Model, Model, Model: Children with language processing delays often have difficulty understanding spoken language and what is being presented verbally. This can make following simple directions and language challenging, including the word “no.” Modeling an expectation is a way to communicate the idea of “no” while removing verbal processing demands. It allows children to imitate the expected choice and reduces unexpected choices.
- Example: Saying “no throwing toys,” + modeling gently setting the toy down or other safe/expected actions we can do with the toys.
- This example uses the concept of “ideation.” During early development, children are learning this process of creating and generating ideas. This can be through watching others, playing, or learning new experiences throughout childhood and within the environment. Providing ideas on what to do plus using “no” can help your child follow directions.
Language Choices: Using simple language of what they are expected to do instead of “no,” can be helpful, as children benefit from clear cut directions.
- Example: “we need to use walking feet” or “let’s move our feet nice and slow.” This varied language can be a helpful instead of “no running.”
- An extra step is to have them repeat the directions back to you! This can help them better process the language that has been verbally presented.
Choices: Providing choices for a child of what they can do. This is a great way to support our children if they are having difficulty understanding that “no” means “not an option.”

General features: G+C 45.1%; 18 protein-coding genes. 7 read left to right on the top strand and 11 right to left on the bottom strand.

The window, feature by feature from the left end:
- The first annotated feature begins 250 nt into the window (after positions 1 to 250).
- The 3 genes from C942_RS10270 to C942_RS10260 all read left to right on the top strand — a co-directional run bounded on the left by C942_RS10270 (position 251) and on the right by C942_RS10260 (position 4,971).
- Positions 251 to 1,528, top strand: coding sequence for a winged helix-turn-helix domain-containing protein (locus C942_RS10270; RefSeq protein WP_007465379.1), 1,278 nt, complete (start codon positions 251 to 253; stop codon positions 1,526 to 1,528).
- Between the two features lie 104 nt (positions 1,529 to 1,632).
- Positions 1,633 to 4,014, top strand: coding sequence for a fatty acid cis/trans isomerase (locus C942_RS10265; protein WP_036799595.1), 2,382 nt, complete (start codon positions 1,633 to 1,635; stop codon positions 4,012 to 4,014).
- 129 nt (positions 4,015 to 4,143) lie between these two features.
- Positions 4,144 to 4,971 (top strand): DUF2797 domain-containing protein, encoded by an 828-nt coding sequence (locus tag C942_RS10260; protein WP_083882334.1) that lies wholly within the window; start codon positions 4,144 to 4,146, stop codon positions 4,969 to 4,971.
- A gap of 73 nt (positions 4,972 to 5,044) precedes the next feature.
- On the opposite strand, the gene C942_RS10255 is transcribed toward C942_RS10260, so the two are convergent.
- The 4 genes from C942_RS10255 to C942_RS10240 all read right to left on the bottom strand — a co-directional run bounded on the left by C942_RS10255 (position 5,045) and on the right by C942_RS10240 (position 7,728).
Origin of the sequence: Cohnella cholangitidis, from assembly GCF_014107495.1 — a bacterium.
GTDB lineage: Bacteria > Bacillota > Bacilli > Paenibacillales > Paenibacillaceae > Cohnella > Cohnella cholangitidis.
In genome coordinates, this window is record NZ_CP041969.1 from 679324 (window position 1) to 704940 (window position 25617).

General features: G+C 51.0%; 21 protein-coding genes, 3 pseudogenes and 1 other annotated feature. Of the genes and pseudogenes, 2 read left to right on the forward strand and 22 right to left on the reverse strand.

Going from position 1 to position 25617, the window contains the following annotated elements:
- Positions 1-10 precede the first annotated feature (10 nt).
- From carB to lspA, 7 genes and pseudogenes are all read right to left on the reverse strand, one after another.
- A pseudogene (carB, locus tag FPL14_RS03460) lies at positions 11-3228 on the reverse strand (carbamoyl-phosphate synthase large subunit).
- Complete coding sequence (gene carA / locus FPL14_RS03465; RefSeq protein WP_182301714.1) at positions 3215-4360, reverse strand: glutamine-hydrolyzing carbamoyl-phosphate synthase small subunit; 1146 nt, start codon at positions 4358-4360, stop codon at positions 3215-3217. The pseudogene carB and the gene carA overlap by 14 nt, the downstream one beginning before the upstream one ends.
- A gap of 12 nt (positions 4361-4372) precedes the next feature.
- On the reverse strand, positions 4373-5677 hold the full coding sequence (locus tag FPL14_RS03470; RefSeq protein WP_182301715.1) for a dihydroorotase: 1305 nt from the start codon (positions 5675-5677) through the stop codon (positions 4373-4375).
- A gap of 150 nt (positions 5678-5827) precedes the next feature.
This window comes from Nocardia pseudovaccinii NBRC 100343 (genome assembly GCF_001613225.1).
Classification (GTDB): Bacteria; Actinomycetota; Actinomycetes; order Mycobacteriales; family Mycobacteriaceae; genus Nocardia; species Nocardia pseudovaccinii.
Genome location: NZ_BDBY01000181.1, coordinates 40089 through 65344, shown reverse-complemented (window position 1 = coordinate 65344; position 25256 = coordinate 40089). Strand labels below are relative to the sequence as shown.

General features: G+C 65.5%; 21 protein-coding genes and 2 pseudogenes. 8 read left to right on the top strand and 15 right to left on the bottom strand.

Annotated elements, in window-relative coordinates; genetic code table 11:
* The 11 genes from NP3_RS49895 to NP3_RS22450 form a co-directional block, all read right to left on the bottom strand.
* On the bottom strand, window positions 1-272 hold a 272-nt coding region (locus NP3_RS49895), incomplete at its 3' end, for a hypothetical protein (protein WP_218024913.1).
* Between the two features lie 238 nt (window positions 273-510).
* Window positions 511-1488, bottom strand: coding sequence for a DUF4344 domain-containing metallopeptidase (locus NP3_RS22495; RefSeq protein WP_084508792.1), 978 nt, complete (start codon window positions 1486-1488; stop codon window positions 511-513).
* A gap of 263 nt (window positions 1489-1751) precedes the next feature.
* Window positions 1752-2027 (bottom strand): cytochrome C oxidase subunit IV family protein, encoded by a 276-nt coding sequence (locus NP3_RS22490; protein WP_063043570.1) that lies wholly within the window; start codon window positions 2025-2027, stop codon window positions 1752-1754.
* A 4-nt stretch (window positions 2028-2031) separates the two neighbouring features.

- Example: “we can read a book or play a game” as an alternative to “no tv right now.”
Problem Solving: Problem solving through the word “no” can create an opportunity to reflect about why their action was unexpected or unsafe.
- Example: “what might happen if we climb on the table? “instead of “no climbing.”
This can help them understand the cause and effect or impact of their actions. This can also encourage them to follow directions.
The idea of “no” and the effect it has is not only an important developmental milestone, but also a powerful concept that can be challenging for anyone to navigate. The above “trail maps” can support everyone involved when we are climbing Mt. “No” with our children. Have questions? Want to learn more strategies? Reach out to your child’s speech therapist (SLP) or ask if speech therapy services are right for your child.